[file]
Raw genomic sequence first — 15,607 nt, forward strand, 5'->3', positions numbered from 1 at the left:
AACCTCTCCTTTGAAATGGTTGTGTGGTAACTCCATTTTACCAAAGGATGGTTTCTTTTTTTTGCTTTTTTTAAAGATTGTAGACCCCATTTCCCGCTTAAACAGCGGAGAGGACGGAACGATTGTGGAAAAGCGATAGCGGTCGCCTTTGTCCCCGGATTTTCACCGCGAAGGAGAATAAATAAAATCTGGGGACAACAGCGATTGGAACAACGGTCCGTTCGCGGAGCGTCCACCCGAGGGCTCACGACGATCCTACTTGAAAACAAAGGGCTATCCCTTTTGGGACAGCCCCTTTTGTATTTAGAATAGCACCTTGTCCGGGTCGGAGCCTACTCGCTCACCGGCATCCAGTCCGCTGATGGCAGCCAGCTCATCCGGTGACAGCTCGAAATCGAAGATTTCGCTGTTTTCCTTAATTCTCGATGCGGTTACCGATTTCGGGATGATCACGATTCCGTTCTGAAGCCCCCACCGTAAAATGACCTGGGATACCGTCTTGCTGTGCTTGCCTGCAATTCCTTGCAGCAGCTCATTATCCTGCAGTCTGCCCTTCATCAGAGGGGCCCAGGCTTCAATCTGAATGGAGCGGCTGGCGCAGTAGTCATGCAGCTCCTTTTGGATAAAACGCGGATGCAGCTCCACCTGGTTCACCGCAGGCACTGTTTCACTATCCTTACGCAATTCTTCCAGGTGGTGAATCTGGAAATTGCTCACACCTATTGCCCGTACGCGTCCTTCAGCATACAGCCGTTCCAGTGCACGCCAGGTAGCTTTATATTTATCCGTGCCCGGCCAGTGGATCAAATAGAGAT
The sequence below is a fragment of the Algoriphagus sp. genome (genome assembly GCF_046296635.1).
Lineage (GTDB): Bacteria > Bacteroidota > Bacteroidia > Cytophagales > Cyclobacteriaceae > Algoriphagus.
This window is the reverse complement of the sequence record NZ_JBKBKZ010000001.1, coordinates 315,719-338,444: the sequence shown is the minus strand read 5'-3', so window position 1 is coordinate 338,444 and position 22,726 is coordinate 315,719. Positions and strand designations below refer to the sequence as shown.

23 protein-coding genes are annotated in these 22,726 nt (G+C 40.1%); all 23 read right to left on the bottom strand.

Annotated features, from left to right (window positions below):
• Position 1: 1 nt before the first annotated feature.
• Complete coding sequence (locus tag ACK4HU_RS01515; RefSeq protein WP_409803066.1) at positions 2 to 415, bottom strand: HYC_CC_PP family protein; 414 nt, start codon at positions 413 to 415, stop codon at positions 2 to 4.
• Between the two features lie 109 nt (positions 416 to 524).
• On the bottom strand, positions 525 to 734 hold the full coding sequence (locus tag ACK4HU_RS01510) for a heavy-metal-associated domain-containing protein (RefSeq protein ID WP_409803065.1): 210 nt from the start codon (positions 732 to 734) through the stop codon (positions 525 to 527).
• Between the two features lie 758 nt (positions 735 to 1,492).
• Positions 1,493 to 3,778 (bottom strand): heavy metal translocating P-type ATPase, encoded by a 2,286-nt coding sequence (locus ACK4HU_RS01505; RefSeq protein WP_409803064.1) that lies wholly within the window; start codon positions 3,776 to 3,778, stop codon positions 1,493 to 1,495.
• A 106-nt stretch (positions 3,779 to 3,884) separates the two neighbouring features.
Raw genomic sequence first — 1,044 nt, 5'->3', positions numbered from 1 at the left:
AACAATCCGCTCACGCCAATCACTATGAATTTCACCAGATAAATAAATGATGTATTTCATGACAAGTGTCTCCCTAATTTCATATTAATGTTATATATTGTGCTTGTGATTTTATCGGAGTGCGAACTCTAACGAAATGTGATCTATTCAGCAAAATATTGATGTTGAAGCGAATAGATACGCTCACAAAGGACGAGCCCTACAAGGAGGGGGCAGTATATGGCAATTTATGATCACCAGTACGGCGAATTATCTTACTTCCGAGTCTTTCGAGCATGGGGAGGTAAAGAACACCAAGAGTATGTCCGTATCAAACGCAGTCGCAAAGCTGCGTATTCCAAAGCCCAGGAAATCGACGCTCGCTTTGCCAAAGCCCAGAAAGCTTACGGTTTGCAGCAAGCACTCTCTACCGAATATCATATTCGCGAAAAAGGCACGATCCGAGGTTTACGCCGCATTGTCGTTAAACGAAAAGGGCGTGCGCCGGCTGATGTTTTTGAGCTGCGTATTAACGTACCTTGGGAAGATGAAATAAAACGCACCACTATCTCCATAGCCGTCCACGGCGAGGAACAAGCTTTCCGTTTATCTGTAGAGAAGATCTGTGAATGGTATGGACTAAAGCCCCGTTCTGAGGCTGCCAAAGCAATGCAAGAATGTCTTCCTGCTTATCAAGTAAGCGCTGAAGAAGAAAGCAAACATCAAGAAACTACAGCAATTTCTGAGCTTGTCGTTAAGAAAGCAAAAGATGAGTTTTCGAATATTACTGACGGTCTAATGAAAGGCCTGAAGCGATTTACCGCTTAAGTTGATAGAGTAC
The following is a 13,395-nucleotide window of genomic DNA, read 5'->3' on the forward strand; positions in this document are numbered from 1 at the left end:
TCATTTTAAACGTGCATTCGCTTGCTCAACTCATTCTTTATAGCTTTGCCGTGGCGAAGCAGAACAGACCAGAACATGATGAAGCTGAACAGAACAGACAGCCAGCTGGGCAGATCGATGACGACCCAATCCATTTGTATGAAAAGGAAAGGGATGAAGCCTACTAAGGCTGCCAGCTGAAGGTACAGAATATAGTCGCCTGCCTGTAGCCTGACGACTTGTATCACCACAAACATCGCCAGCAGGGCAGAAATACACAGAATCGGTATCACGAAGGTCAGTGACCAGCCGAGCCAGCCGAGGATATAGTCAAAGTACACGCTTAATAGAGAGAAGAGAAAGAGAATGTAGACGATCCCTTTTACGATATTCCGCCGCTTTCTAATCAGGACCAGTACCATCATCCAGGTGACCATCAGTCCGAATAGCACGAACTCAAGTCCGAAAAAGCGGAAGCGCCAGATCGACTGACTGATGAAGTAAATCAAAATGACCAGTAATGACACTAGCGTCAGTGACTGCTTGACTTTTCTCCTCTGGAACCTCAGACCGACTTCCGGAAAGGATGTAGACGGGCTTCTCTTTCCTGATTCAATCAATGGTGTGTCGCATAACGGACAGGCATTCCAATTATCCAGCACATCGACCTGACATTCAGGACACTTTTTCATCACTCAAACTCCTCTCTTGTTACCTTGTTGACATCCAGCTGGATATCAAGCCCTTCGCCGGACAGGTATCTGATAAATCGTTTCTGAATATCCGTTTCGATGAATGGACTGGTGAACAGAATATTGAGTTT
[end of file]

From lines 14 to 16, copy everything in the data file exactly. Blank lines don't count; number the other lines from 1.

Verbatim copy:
• A 106-nt stretch (positions 3,779 to 3,884) separates the two neighbouring features.
Raw genomic sequence first — 1,044 nt, 5'->3', positions numbered from 1 at the left:
AACAATCCGCTCACGCCAATCACTATGAATTTCACCAGATAAATAAATGATGTATTTCATGACAAGTGTCTCCCTAATTTCATATTAATGTTATATATTGTGCTTGTGATTTTATCGGAGTGCGAACTCTAACGAAATGTGATCTATTCAGCAAAATATTGATGTTGAAGCGAATAGATACGCTCACAAAGGACGAGCCCTACAAGGAGGGGGCAGTATATGGCAATTTATGATCACCAGTACGGCGAATTATCTTACTTCCGAGTCTTTCGAGCATGGGGAGGTAAAGAACACCAAGAGTATGTCCGTATCAAACGCAGTCGCAAAGCTGCGTATTCCAAAGCCCAGGAAATCGACGCTCGCTTTGCCAAAGCCCAGAAAGCTTACGGTTTGCAGCAAGCACTCTCTACCGAATATCATATTCGCGAAAAAGGCACGATCCGAGGTTTACGCCGCATTGTCGTTAAACGAAAAGGGCGTGCGCCGGCTGATGTTTTTGAGCTGCGTATTAACGTACCTTGGGAAGATGAAATAAAACGCACCACTATCTCCATAGCCGTCCACGGCGAGGAACAAGCTTTCCGTTTATCTGTAGAGAAGATCTGTGAATGGTATGGACTAAAGCCCCGTTCTGAGGCTGCCAAAGCAATGCAAGAATGTCTTCCTGCTTATCAAGTAAGCGCTGAAGAAGAAAGCAAACATCAAGAAACTACAGCAATTTCTGAGCTTGTCGTTAAGAAAGCAAAAGATGAGTTTTCGAATATTACTGACGGTCTAATGAAAGGCCTGAAGCGATTTACCGCTTAAGTTGATAGAGTAC